'The Hobbit' Countdown: A Speculative Look At Where Film One Might End

'The Hobbit' Countdown: A Speculative Look At Where Film One Might End

Feb 07, 2012

Face-to-face conversations about The Hobbit with fans across the U.S. and New Zealand, and online from around the world, often lead to the same place: Where will the films break?  Despite being on the minds and spilling out of the mouths of real people in real conversations, little has been written about it.

The production and the team adapting the book can’t be blamed for playing things close to the vest; the book, written by J.R.R. Tolkien, celebrating its 75th anniversary this year, is so well known that they need to keep their secrets so film fans can be surprised by something when they head to the cinema this December for The Hobbit: An Unexpected Journey.  With that in mind, there are speculative spoilers ahead and you have been warned.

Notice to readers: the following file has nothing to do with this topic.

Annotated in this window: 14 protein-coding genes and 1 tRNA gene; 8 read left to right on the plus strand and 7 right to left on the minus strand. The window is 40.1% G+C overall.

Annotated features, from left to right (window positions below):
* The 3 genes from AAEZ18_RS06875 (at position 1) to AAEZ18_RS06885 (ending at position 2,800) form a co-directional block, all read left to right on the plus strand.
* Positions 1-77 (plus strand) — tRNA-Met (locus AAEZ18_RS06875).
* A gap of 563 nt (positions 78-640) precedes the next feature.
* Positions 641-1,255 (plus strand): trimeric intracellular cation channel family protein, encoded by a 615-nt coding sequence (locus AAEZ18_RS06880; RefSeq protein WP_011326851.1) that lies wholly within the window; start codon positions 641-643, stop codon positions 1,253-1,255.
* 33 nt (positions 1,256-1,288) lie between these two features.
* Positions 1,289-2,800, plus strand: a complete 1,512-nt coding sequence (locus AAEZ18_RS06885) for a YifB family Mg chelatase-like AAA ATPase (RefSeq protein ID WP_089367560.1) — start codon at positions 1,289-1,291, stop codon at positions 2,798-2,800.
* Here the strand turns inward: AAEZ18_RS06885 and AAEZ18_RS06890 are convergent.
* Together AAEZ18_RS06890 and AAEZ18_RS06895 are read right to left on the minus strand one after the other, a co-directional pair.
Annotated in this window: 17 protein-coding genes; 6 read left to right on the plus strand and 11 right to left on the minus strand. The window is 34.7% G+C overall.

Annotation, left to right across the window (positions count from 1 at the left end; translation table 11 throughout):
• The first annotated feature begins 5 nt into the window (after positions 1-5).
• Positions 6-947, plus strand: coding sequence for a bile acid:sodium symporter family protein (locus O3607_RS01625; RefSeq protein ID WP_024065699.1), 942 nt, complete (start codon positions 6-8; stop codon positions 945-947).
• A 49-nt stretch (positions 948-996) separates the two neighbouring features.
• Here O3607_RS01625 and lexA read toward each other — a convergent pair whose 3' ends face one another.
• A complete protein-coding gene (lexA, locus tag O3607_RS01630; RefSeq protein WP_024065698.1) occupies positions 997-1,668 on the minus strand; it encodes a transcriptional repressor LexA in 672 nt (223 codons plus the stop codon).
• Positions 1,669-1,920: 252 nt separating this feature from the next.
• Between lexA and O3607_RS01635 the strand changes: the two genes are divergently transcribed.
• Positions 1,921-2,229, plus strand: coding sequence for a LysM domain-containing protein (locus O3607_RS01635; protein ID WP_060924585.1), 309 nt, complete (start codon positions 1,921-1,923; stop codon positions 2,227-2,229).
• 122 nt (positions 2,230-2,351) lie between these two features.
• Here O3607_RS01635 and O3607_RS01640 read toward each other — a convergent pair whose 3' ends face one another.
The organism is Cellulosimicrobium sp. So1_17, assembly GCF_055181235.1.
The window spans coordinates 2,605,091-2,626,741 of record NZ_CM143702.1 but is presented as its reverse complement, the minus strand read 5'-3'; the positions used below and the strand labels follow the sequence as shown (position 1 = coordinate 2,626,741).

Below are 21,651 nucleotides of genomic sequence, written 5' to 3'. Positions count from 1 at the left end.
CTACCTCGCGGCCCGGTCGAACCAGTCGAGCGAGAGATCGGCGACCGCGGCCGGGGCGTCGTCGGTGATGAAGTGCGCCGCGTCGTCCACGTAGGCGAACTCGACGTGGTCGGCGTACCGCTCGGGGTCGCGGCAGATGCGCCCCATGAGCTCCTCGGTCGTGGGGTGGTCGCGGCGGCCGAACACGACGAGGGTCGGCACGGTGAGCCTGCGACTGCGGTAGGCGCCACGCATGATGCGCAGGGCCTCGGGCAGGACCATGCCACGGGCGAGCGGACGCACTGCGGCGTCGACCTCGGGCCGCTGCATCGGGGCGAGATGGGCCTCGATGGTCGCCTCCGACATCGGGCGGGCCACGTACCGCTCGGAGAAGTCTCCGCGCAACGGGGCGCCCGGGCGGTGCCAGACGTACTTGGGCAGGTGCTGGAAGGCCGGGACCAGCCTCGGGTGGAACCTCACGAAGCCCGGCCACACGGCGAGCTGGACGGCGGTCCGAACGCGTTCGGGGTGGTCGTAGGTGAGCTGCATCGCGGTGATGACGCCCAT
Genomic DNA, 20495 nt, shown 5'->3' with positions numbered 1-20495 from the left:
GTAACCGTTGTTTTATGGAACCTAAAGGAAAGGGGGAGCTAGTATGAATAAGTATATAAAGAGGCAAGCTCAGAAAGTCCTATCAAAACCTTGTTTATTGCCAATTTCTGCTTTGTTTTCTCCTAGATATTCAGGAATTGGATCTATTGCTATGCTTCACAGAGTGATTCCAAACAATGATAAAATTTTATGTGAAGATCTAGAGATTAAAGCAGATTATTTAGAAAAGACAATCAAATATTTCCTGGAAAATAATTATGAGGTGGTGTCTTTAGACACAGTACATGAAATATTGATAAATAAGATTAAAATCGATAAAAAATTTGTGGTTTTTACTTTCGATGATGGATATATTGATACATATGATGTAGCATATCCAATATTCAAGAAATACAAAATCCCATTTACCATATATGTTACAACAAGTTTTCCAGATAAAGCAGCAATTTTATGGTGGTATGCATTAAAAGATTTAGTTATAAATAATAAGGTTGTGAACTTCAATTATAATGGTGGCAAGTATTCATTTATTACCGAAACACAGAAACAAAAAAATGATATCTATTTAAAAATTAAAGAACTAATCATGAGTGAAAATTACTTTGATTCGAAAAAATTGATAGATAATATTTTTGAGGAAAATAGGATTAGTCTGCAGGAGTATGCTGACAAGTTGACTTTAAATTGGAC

The media, while writing a lot about the films, haven’t looked at the structure of these films too carefully. Today’s digital media environment often gets more clicks from a new still photo than it does from more complex content that requires more patience and so topics at the very core of these two films often get glossed over and ignored.

But not here in The Hobbit countdown!  Here we skip past the catch phrase and empty headlines and peer a little deeper into news, rumors, lore and subterfuge to dredge up the best speculation and theory about just where the two films might break, a question that comes up in nearly any Hobbit conversation.

Here are five of the most common and best-defended theories:


1. Ring Bling

The best promoter of this idea was a staffer at TheOneRing.net with an excellent grasp of the dramatic. He is an actor, author and filmmaker and he felt pretty strongly that Bilbo finding the One Ring and matching wits with Gollum in the depths of goblin caves would make a fantastic emotional, dramatic exclamation point to end the first film. He is right about that but it seems pretty early in the plot to break the films.